Mud Lake/Mud Creek Conservation Reserve Management Statement
This document provides policy direction for the protection, development and management of the Mud Lake/Mud Creek Conservation Reserve and its resources.
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Statement of Conservation Interest
August 10, 2001
We are pleased to approve this Statement of Conservation Interest for the proposed Mud Lake/Mud Creek Conservation Reserve.
The proposed Mud Lake/Mud Creek Conservation Reserve is 158 hectares in size and situated approximately 10 kilometres south of the City of Pembroke. The site provides representation of life science values and protects the Crown land portion of a provincially significant wetland.
This proposed conservation reserve is one of the 378 new protected areas approved through Ontario’s Living Legacy, a land use strategy aimed in part, at completing Ontario’s system of parks and protected areas.
This proposed conservation reserve is situated within an area of eastern Ontario encompassed by the land claim by the Algonquin Nation. The Ministry of Natural Resources and the Algonquin Nation are developing a protocol to guide discussions on a number of land use matters, including implementation of Ontario’s Living Legacy Land Use Strategy.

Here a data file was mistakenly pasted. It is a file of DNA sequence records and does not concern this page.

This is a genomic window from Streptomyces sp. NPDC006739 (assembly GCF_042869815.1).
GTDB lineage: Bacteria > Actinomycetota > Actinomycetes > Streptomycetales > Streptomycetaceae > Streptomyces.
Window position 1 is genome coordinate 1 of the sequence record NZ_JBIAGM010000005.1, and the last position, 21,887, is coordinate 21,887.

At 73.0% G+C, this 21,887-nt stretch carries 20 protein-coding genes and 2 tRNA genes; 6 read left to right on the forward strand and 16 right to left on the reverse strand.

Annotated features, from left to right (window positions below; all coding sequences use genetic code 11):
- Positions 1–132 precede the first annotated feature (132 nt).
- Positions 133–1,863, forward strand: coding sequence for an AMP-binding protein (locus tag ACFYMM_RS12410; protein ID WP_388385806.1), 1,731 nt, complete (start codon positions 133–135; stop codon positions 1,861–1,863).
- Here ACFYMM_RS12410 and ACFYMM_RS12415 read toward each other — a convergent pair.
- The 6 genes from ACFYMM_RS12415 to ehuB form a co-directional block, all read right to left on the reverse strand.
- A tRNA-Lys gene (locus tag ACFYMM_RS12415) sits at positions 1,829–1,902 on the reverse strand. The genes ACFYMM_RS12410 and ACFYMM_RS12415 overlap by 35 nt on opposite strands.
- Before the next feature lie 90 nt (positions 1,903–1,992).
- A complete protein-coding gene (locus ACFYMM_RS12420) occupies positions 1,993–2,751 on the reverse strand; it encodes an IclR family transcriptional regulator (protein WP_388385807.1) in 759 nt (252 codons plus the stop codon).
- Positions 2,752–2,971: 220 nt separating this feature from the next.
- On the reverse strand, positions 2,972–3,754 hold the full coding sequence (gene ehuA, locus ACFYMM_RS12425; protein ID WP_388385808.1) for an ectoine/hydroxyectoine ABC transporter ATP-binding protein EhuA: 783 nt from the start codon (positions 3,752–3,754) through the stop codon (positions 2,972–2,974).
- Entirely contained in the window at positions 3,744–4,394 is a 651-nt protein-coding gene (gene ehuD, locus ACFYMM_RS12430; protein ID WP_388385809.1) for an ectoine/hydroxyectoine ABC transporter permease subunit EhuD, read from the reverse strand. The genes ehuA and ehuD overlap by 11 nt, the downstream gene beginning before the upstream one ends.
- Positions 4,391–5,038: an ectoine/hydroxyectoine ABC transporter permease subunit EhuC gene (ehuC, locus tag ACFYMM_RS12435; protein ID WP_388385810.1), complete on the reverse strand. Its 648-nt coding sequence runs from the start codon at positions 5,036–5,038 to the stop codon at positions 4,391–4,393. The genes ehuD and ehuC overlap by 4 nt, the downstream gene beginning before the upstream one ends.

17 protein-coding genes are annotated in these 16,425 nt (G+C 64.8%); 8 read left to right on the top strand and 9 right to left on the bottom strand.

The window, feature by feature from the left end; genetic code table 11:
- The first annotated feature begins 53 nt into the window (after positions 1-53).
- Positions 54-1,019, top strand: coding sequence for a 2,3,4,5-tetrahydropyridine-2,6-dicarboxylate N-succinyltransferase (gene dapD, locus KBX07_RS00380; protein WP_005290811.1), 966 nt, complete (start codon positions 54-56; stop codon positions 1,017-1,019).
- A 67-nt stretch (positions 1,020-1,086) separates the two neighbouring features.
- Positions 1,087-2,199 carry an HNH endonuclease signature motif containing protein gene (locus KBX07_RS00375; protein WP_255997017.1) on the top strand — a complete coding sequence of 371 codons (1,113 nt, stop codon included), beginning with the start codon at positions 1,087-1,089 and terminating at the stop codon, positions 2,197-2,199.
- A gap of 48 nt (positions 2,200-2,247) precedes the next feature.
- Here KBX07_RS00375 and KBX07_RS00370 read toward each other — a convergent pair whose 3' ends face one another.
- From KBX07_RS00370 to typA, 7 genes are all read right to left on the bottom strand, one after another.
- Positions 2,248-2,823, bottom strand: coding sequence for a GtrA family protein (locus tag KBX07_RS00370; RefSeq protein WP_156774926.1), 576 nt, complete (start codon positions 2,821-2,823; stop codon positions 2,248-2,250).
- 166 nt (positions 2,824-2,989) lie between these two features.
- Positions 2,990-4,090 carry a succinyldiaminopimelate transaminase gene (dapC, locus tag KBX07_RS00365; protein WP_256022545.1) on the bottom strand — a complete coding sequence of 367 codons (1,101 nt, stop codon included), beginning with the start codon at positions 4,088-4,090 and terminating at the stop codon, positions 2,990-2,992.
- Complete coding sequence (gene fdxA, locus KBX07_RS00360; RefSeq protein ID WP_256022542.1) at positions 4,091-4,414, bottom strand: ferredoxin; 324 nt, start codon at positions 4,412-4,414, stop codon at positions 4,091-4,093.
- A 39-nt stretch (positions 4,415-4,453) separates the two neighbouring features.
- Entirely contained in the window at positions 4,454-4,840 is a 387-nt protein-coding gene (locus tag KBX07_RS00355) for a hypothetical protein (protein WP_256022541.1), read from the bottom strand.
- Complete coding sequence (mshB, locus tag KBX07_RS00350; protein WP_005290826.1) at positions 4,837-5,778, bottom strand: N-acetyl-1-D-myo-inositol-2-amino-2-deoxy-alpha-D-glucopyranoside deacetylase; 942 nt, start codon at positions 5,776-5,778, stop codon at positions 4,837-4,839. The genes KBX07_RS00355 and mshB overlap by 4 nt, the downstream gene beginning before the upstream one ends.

The Mud Lake/Mud Creek site has unique values that would benefit from protection at this time. The values at this site may be expanded in the future with the identification of other unique values through the protocol consultation process with the Algonquins. This SCI will protect the values of this site during the consultation process.
The proposed conservation reserve will be managed under the jurisdiction of the Madawaska Area Supervisor, Pembroke District, Ministry of Natural Resources.
South Central Region
The purpose of this Statement of Conservation Interest (SCI) is to identify and describe the values of the proposed Mud Lake/Mud Creek Conservation Reserve. The SCI also outlines the activities that occur within the proposed reserve and provides guidelines for the management of current and future activities, in order to protect the natural features of the site.
The proposed Mud Lake/Mud Creek Conservation Reserve is located west of Highway 17, in Stafford and Westmeath Townships, Renfrew County, approximately 10 kilometres south of Pembroke (Figure 1). The 158 hectare proposed reserve consists entirely of Crown land, made up of one parcel of land (18 hectares) in Westmeath Township and two parcels of land (21 and 119 hectares) in Stafford Township.
Conservation reserves are established by regulation under the Public Lands Act. SCI's are prepared under authority of MNR Procedural Guideline A – Resource Management Planning (PL Procedure 3.03.05).